GAZA STRIP – The Fatah-Hamas reconciliation agreement signed on May 4 in Cairo has yet to bear fruit on the ground. But observers say the deal does highlight gradual transformations taking place within the Hamas movement.
The leaders of the two rival groups, at odds ever since Hamas took power in the Gaza Strip in June 2007, are still in the Egyptian capital negotiating the terms of the agreement. Among other things, the accord calls on the two sides to form a unity government before the next general elections, which are expected to take place a year from now.
In the office of Sami Abu Zuhri, spokesperson for the Islamist group, the effects of the Cairo reconciliation deal can already be felt. A party hardliner, his speech is now devoid of the usual stubborn dogmatism.
"In practice, there are really no differences between Hamas and Fatah," he says. "Both are calling for the creation of a Palestinian state based on the 1967 borders, with Jerusalem as the capital and the right of return. Fatah says it is ready to recognize Israel, whereas Hamas is speaking of a long-term ceasefire. In the end, however, the result would be the same, namely an end to resistance."
This position, which is tantamount to recognizing the Jewish state and to desisting from violence, falls short of the Middle East Quartet's (the United States, the European Union, Russia, and the United Nations) three conditions for Hamas to be accepted in negotiations: formal recognition of Israel, an immediate end to violence, and acceptance of the existing agreements between Israel and the Palestinian Liberation Organization.
Asked about Hamas's charter – an anti-Semitic document that calls for reestablishment of pre-1948 Palestine, including territory that became Israel – Sami Abu Zuhri tries to minimize the importance of the text Hamas adopted during its founding in 1988. But at the same time he refuses to disavow the charter. "We ask the international community to judge our position based on the statements of our leaders," Mr. Zuhri says.
This mixture of political flexibility and ideological rigidity is also very familiar to Khaled Meshal, the head of Hamas. The man whom Mossad, Israel's national intelligence service, tried to poison in Amman in 1997, has lately revived the old idea of a ceasefire in exchange for a Palestinian state along the 1967 borders. The idea was first aired in the early 1990s by Ahmed Yassin, the spiritual guide of Hamas who was killed in 2004 by Israeli assassins.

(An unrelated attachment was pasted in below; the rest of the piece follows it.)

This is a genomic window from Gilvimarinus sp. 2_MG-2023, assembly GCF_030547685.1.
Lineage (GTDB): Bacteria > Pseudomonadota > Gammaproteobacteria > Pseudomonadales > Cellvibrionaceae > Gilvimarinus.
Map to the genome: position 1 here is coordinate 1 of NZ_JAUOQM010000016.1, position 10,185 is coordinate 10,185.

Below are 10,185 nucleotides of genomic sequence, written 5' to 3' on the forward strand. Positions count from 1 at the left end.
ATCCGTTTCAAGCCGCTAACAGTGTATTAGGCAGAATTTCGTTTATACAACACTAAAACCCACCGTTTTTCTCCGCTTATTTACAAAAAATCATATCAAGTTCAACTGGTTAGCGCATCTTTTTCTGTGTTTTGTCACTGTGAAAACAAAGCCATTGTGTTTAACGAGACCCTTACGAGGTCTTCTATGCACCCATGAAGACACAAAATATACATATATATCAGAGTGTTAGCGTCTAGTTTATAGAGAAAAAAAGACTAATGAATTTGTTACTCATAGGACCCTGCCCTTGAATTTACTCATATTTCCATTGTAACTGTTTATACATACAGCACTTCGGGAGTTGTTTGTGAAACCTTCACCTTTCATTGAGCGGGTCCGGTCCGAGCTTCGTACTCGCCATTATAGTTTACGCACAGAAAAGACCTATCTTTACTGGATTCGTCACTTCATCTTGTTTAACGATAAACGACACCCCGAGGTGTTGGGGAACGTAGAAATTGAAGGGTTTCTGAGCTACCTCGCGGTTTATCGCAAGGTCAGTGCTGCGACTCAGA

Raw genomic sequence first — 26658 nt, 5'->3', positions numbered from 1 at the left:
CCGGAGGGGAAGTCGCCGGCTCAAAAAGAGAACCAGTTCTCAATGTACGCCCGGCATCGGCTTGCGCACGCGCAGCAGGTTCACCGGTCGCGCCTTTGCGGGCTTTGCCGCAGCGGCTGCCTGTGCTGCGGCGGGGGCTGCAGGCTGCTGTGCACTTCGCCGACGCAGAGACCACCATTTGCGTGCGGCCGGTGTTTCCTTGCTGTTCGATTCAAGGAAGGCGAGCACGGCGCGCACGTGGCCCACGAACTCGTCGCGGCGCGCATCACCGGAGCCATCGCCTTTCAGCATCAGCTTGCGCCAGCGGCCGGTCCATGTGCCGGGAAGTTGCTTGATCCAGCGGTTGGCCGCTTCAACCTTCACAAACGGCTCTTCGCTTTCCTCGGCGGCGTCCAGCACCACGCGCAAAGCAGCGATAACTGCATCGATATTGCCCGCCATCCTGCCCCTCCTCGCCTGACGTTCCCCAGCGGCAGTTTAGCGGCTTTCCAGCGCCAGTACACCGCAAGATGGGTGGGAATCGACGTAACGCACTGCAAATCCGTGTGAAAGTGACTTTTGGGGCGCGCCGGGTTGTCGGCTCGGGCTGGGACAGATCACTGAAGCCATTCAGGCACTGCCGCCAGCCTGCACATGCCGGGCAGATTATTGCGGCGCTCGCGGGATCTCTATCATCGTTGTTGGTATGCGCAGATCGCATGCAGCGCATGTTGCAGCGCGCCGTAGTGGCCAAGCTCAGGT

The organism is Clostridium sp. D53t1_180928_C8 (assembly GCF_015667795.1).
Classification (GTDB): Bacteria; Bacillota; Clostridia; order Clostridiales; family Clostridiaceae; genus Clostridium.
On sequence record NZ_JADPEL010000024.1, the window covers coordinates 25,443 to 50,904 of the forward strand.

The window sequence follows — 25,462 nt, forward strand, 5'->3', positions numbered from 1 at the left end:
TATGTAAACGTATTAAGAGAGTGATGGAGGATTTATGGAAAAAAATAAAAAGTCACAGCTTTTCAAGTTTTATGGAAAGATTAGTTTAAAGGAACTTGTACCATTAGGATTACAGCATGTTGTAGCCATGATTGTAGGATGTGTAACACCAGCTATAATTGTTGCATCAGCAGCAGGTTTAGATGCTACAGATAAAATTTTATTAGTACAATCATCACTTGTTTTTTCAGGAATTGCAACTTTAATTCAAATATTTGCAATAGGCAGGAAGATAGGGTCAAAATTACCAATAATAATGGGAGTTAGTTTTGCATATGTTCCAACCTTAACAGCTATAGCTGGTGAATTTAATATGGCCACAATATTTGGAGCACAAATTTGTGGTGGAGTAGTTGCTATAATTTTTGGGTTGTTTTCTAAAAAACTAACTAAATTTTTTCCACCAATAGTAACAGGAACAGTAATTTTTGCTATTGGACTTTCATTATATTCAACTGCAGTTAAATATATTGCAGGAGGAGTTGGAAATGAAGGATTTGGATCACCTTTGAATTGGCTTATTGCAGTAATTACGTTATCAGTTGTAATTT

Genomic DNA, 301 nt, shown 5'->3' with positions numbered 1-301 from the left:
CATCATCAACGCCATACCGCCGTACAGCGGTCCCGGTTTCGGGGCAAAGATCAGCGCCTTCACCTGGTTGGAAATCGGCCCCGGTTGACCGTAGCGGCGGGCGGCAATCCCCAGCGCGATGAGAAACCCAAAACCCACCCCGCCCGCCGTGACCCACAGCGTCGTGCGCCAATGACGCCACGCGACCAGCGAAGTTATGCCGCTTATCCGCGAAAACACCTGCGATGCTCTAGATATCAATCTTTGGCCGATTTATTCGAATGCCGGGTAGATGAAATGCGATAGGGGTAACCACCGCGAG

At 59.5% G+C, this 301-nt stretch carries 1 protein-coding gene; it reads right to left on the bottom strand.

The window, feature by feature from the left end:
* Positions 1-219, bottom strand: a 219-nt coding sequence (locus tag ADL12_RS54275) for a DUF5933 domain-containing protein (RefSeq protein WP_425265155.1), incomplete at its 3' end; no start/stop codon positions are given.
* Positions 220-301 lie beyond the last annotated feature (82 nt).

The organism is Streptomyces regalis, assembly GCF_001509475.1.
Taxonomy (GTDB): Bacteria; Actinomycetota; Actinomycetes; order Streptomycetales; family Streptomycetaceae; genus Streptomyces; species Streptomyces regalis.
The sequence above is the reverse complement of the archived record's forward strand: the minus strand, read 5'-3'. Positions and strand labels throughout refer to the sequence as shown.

Almost extinguished during the second Intifada (uprising), the idea resurfaced again when Hamas decided to run in the 2006 legislative elections. This historical event gave them control of the Palestinian government in March of that same year, and then of the Gaza Strip in June 2007. The constraints of public action – an inevitable moderating factor – have influenced Hamas significantly, as their reluctance to fire rockets to Israel demonstrates.
With the signing of the Cairo reconciliation deal last week, Hamas took an additional step towards further transformation. On that occasion, Meshal solemnly declared he would strive, together with Mahmoud Abbas, the president of the Palestinian Authority, to achieve the common goal of establishing a Palestinian state in the West Bank and the Gaza strip, "with Jerusalem as the capital, no settlers, and we will not give up the right to return." Whether intentionally or otherwise, he failed to mention a ceasefire, an omission Israel interprets as proof their enemy will always end up resorting to violence.
Hamas's increasing support for the two-state solution coincides with the diplomatic offensive recently launched by M. Abbas and his prime minister, Salam Fayyad, who are hoping to gain recognition by the U.N. of a Palestinian state along the 1967 borders.
"On the international stage, it is much better for us to speak with one voice," says Mohammed Awad, foreign minister of Ismail Haniyeh's Hamas government. "There is much to be gained from being recognized as a state."
Eager to adopt a more conciliating tone, the Islamist movement distanced itself last Saturday from Mr. Haniyeh, who had paid tribute to Osama bin Laden, by maintaining that his comments did not reflect their point of view. Mr. Haniyeh's statement, which was interpreted in Gaza as an attempt to defuse tensions between Hamas and Jihadist factions, was strongly criticized in Western countries.
For the time being, it is impossible to know whether these politico-semantic efforts will be enough to persuade the rest of the world. Raji Sourani, director of the Palestinian Center for Human Rights in Gaza, is putting on the breaks: "If the international community does not pay enough attention to Hamas, if Israel fails to grasp what is happening in the region, if they both mock the intelligence of Palestinians once again, it will be a disaster for everyone."
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